Disaster Code Called Today

  1. Our community hospital had a "Code Blue" today (disaster code). Initially, I thought it was a drill (although we usually know when they're coming) because JCAHO is going to be here in 20 days. And now that I'm the nurse recruiter and not on the floor, I figured I just missed the info that a drill was happening.

    I happened to be on the Telemetry Unit for another matter when it was called...wasn't too concerned (gotta be a drill) until I saw the Nurse Manager of ICU going tearing down the hall and into the stairway. Then my heart started pounding and ran down the hall and stairway with her. Initial report: a middle school across the street had collapsed, kids were streaming in by ambulance. (kids were streaming in by ambulance but building did not collapse--those were initial WRONG reports).

    Apparently several kids had become ill during a choral concert rehearsal and had gone to the school nurse; no big deal. Everyone was sent back to their rooms when concert was done and principal was on loudspeaker congratulating job well done. She then got call that at 20 kids were in nurse's office and 911 was being called; too many to triage. Medics came and said "E.R. now" (I think 2 kids passed out.) They weren't sure if it was an overly warm auditorium or the dry ice that they used during one of the songs.

    So, in all, 37 kids were transported to ambulance to our E.R. I ran down and moved a couple people out of the E.R. and into the unit to make room in the E.R. Then I got nabbed and put in charge of "Liaison Room" for parents looking for their kids as the media was right on this.

    It was a very very busy day. Kids were eventually determined to be fine and sent home. I just wanted to say how very proud I was of my hospital and all the staff I worked with today. They just excelled in organizing this and getting the kids treated and maintaining order. The school principal was there and was just amazed at how well everything went. She said, "I know you guys are trained to handle this but this is just amazing."

    It's nice to know the system works. I'm very proud to be a nurse today.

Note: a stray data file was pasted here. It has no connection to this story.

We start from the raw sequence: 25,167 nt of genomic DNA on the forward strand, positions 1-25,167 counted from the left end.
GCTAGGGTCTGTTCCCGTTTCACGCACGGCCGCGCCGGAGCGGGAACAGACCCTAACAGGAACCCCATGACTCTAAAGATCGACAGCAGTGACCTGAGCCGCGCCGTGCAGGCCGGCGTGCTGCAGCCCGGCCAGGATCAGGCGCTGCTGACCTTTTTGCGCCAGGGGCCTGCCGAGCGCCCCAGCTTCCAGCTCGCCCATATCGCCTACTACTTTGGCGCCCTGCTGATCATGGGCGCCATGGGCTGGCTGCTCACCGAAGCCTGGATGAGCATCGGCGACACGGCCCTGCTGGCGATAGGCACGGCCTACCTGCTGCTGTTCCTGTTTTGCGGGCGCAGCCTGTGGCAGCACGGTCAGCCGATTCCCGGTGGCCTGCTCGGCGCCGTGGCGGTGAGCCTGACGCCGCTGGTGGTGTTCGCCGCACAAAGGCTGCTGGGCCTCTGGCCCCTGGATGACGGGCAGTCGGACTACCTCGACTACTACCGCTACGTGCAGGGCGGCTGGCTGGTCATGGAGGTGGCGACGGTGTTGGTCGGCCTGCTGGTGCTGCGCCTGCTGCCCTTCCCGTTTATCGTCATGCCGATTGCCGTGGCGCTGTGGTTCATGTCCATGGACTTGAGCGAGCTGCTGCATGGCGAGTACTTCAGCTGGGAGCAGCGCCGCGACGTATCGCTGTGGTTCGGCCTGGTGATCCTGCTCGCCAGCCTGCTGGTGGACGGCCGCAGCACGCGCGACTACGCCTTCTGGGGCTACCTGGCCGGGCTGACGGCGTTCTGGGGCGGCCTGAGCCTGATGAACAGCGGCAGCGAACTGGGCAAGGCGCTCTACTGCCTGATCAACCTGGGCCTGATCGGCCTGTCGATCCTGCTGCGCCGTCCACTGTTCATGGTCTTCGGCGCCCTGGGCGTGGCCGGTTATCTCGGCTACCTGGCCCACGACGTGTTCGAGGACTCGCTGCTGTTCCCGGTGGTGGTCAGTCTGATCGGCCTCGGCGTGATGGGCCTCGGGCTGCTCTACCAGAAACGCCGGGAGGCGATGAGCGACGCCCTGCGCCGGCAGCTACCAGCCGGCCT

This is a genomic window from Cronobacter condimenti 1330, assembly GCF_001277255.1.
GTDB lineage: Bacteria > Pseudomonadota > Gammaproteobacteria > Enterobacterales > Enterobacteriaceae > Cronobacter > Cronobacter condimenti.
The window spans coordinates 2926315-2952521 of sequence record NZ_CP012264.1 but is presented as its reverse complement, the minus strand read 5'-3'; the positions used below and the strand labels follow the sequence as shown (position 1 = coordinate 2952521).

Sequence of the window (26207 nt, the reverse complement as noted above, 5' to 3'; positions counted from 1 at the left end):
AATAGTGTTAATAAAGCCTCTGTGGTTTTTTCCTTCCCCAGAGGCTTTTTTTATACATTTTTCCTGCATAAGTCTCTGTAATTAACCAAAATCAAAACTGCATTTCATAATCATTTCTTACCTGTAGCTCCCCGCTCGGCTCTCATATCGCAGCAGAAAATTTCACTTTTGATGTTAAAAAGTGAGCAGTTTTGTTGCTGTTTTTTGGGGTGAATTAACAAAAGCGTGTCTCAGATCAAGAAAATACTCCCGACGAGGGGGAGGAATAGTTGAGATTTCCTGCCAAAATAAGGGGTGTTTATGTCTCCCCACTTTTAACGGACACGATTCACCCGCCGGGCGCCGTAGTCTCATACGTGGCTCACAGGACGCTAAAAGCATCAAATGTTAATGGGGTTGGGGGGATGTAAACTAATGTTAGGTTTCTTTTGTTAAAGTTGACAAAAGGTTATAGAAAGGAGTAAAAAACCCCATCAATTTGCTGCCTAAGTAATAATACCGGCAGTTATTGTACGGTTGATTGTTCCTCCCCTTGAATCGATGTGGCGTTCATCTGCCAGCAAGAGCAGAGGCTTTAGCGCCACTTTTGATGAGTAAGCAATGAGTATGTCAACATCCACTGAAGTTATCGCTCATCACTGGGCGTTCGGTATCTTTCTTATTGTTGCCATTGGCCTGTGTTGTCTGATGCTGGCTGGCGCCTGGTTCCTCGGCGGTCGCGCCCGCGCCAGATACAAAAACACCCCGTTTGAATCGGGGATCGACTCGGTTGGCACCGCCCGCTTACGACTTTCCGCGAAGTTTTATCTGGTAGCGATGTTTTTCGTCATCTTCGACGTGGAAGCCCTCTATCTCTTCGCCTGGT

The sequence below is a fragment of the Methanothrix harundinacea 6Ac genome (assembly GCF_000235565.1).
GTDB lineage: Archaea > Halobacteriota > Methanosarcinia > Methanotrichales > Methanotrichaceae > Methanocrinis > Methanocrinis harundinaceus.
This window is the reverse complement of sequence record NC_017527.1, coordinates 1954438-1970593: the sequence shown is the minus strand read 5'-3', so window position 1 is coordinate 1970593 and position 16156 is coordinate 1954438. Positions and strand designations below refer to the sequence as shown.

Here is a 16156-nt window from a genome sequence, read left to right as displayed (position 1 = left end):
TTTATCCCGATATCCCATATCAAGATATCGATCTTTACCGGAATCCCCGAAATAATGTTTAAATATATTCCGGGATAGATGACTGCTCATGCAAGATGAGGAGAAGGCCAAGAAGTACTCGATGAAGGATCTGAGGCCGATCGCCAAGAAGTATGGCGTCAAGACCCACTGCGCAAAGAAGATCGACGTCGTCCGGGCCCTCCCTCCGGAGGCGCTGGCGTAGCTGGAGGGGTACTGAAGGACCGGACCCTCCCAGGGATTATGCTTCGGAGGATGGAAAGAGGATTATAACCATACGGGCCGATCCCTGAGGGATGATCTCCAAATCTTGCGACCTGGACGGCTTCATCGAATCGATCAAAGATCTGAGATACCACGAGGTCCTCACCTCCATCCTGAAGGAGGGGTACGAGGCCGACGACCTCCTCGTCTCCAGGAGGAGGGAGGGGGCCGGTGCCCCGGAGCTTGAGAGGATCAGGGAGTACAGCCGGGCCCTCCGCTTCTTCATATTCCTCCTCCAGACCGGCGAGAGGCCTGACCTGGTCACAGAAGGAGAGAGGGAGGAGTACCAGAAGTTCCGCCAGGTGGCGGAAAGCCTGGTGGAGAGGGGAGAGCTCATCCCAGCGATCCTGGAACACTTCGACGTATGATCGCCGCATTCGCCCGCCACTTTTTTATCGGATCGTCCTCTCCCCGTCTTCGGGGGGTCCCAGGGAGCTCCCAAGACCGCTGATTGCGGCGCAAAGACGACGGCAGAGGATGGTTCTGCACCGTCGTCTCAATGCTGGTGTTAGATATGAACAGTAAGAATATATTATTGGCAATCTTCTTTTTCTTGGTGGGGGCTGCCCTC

2. Visit Zee_RN profile page

    About Zee_RN

    Joined: Oct '00; Posts: 1,664; Likes: 177
    RN, Inpatient Hospice; from US
    Specialty: 17 year(s) of experience in Hospice, Critical Care


  3. by   oramar
    That is the one where the dry ice used for special effects sucked all the O2 out of the air. I did not even know that could happen. At least that's what they said on the news.
  4. by   Zee_RN
    Yeah that's the one. But the principal said there were just 3 little pots of dry ice on the stage....and there was no relationship between proximity to the stage and exhibition of symptoms. You'd think it would be all the kids ON the stage and the kids in the immediate area...not reaching all the way back to the back rows of the auditorium. That's A LOT of 02 to suck up. I'm thinking there was some panic reactions going and kids were hyperventilating. We even received a couple kids who were not even in the SAME BUILDING (hyperventilating). Blood gases were normal (poor kids!).
  5. by   oramar
    It is good that every thing turned out well. Sounds like you all did an excellent job. I do not know what actually happened but from time to time one of these hysteria things go through a school. This is the first one I have heard of in a while.
  6. by   pkmom
    I used to be a music major and after I passed out in choir I did a little research on it. Sometimes one kid will lock his knees and pass out and a bunch of other kids follow. one author I read thought it was just a mental thing. The group fainting isn't common amoung choirs, but does happen. It was interesting reading.
  7. by   Zee_RN
    Mostly it was kids in the audience...front rows, back rows, middle rows. Really weird.